New Zealand will begin charging some international arrivals, with a bill fast-tracked bill through parliament on Wednesday.
As is the case in Australia, all arrivals to New Zealand are required to quarantine for a fortnight within one of 32 government-run isolation hotels.
Fees of $NZ3100 ($A2865) per adult, with lesser amounts for additional adults and children in the same room, will be slated on short-term arrivals to New Zealand in attempt to manage the flow of people into the country.
New Zealand has adopted a strict border regime to keep the COVID-19 pandemic at bay and is presently only allowing Kiwis and Australian residents to enter - with limited exceptions.
The policy has been criticised as a potential breach of the Treaty of Waitangi and the Bill of Rights, which states entry to New Zealand is the right of every citizen.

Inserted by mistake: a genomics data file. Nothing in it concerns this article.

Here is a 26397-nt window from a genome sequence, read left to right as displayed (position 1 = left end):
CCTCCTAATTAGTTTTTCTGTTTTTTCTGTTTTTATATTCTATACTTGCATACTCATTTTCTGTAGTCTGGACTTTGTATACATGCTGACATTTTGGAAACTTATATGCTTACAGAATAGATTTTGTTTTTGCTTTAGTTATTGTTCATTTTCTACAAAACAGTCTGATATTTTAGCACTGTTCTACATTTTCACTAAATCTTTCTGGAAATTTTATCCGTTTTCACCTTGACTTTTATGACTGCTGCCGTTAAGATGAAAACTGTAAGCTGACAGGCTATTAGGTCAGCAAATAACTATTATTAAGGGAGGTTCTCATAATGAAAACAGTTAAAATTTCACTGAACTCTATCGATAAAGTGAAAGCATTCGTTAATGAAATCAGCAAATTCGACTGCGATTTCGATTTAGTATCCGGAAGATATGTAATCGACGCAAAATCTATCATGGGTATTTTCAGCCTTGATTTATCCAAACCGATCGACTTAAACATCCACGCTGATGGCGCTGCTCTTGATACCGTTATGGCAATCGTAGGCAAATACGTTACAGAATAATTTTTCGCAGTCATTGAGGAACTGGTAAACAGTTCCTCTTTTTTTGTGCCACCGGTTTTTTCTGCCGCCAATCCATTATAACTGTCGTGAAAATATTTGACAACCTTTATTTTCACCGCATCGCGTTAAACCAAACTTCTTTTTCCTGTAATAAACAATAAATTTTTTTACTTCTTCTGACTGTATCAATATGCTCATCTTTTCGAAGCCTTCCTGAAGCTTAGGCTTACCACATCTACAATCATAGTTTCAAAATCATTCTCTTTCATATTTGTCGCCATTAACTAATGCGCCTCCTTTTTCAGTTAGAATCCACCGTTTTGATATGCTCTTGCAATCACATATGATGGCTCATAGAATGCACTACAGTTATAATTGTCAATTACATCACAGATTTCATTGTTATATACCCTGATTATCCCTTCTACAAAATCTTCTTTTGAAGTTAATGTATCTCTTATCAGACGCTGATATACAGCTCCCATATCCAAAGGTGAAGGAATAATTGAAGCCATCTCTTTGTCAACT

Housing Minister Megan Woods says the levy will apply to up to 10 per cent of arrivals, with exemptions for Kiwis returning home permanently and those who cannot afford it.
New Zealand has budgeted $NZ499 million ($A461 million) for the isolation regime this year, and expects to recoup less than $NZ10 million ($A9.4 million) from this scheme.
More than 30,000 people have come through the facilities since March.
The border controls are expensive but have worked until now, with the South Pacific country on track to record a stunning milestone next week.
Without an unexpected positive test, New Zealand will notch 100 days without a transmission in the community.
Still, the country's top doctor Ashley Bloomfield warned against complacency, saying it was "not a matter of if, but when" COVID-19 returned to Kiwi cities.
"We're preparing as if it will happen, and it's just a matter of when. Of course we're all the time strengthening our procedures," he told network Three.
Health authorities announced two new cases of COVID-19 within managed isolation facilities on Wednesday, bringing the country's active case tally to 24.
Australian Associated Press